p.160 "During the spiritual narratives, four clear patterns emerged. First came a deactivation, a powering down of the default mode network, the "rumination box," the region that often stimulates incessant self-rumination during depression and draws us away from present moment perception. Seeing the lights go out along the default mode network was like a visual representa-tion of the small, controlling, self-obsessed little self backing off, bowing out. Then there were clear patterns of activation in the ventral at-tention network. Our brains have two attentional networks—dorsal and ventral—that interact in a dynamic way. The dorsal attention network is our top-down attention; it filters incoming sensory and perceptual information, and while this is helpful in keeping us focused on the task or goal at hand, it also filters out unintentional information. When this inhibitory filter is re-leased, our ventral attention network, our bottom-up attention, takes over. We found that spiritual experiences engage the ven-tral attention network, making us available to information out-side of our immediate conscious awareness or control, allowing us to receive unanticipated but personally meaningful percep-tions. The ventral attention network is where we receive the sudden breakthroughs common among the spiritual narratives—those flashes of clarity and insight. We also saw the frontotemporal network come online during spiritual experiences. This network is implicated in processing representations of others and relational bondedness, such as when we were held by our mother or when we embrace a ro-mantic partner. This finding strongly suggests that a feeling of relational intimacy accompanies spiritual states. We also discov-ered subcortical engagement, implicated in processing positiv
and rewarding emotions such as love and bliss, distinct from the positive emotions of a relaxing experience.
Finally, we saw increased activation in the posterior cingulate cortex and reduced activation in the inferior parietal lobe, where we navigate perceived distinctions between self and others. The parietal is linked to two key cognitive functions: perceiving and representing the self and others in time and space; and attribut-ing agency, with left parietal activity signaling an attribution of agency outside oneself. The fMRI findings showed that in a spiritual state, the parietal shifts from unrelenting strong use to a pulsing or moderating use. The engagement of the parietal is what causes the brain to perceive separation. In a spiritual expe-rience, hard, fixed boundaries soften. As feelings of separateness diminish, we embrace sensations of transcendence and union. This pattern suggests that when we have a spiritual experience, our identification with our physical self becomes more relaxed and our perception of boundaries between ourselves and others becomes more diffuse. We enter into a less bounded and more expanded sense of self. We perceive we are part of a oneness. Overall, our study revealed that spiritual experiences are vis-ible in the brain in three significant ways:"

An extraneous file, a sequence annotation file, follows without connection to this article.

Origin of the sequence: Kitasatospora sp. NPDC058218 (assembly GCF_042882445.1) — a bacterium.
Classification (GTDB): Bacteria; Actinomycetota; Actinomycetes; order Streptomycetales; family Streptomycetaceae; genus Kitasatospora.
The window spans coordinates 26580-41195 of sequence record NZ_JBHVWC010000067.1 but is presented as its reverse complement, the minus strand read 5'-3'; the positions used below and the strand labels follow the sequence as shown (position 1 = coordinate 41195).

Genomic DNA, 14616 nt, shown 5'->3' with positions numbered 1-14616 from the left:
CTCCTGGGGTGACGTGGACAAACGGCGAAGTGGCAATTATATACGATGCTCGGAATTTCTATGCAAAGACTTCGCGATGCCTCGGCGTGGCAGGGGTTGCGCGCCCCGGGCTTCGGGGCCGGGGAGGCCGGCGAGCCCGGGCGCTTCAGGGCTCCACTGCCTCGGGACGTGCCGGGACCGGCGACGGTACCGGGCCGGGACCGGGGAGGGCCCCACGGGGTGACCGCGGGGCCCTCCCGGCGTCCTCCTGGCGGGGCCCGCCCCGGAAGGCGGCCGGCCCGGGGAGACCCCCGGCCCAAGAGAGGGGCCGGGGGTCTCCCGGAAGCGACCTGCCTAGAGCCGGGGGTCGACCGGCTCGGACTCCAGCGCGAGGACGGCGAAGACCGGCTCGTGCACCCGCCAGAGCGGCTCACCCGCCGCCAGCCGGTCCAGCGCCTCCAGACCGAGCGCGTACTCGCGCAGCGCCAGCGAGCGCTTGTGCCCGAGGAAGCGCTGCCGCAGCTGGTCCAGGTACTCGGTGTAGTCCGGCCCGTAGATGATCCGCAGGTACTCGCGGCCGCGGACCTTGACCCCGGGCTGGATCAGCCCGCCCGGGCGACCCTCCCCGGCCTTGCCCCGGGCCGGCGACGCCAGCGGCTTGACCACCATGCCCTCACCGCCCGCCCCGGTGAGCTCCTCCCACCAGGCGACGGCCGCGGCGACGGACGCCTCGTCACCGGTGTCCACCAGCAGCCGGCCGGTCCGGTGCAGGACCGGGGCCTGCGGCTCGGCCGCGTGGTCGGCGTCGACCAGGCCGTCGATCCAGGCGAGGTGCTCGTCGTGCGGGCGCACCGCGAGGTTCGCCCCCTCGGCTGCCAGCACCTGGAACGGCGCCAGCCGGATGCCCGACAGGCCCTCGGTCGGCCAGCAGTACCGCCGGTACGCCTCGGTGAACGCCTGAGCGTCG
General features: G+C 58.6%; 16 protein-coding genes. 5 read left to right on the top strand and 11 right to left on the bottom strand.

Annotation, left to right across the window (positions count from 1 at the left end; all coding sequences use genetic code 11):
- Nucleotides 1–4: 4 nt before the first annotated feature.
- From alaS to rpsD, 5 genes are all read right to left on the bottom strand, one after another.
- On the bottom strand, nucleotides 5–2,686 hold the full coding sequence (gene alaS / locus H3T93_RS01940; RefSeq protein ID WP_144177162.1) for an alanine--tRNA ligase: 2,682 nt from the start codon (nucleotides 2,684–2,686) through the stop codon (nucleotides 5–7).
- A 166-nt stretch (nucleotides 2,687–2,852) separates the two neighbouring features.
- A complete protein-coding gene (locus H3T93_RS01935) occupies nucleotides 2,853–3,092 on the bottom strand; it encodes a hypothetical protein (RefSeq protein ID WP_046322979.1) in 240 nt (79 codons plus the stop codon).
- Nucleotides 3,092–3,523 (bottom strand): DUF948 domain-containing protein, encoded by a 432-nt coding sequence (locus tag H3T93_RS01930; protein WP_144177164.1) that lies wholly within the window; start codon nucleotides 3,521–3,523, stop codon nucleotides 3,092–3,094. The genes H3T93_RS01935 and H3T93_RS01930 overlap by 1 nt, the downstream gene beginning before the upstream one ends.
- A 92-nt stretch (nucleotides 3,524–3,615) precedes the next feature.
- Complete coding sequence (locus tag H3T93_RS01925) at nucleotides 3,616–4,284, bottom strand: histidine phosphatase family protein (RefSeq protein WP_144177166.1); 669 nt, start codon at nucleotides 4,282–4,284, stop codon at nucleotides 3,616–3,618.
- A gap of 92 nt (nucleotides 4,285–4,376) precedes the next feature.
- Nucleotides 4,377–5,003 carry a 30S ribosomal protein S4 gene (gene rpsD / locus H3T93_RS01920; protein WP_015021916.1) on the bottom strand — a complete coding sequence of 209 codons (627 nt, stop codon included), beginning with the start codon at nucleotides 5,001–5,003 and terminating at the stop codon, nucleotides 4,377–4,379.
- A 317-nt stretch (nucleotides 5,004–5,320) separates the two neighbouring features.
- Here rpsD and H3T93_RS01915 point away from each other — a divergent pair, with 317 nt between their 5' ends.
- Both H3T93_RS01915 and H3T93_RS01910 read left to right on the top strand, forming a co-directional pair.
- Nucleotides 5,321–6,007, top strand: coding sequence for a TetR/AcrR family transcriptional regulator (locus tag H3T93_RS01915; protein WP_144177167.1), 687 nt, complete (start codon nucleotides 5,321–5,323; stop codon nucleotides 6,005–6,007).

- an involuntary reorientation of attention
- a sense of love or embrace consistent with intimate attachment or bonding
- a sense of self that is both distinct and part of the greater oneness
p.172 "...in quest, the brain is coherent and connected, its regions and networks in harmony. Essentially, the questing brain inte-grates our achieving and awakened awareness. And when we integrate our two modes of awareness, we liter-ally see more. Anna Antinori and her team at the University of Melbourne showed how openness to experience, the "big five" personality type most neurologically similar to quest, changes what we see in the world."
p.170 "Quest orientation is characterized by a tendency to journey in life: to search for answers to meaningful personal decisions and big ex-istential questions; to perceive doubt as positive; and to be open to change, or more accurately, open to perceiving with fresh eyes, and then using new experience to fuel change. In quest, we open ourselves to the messages from life, take seriously this discovery, and then actively use learning to shape our decisions and actions—our personal operating manual. When we measured DTI water diffusion in the brains of twenty-four young adults, we found that a key quest attribute—openness to exploring one's religious and spiritual views—correlates with high white matter integrity in multiple tracts of the brain, including those connecting brain regions in the two hemispheres. In other words, the subjects who reported that they lived in a state of quest—with spiritual lives that included an openness to perceiving surprising answers and changing their views—had better-connected brains than those who were less open to change." "
Some papers referenced:
Neuroanatomical correlates of religiosity and spirituality: a study in adults at high and low familial risk for depression
Religiosity and depression: ten-year follow-up of depressed mothers and offspring
Religiosity and substance use and abuse among adolescents in the National Comorbidity Survey
2023-10-31 YON <> jch.com/notes/LeDoux4Realms.html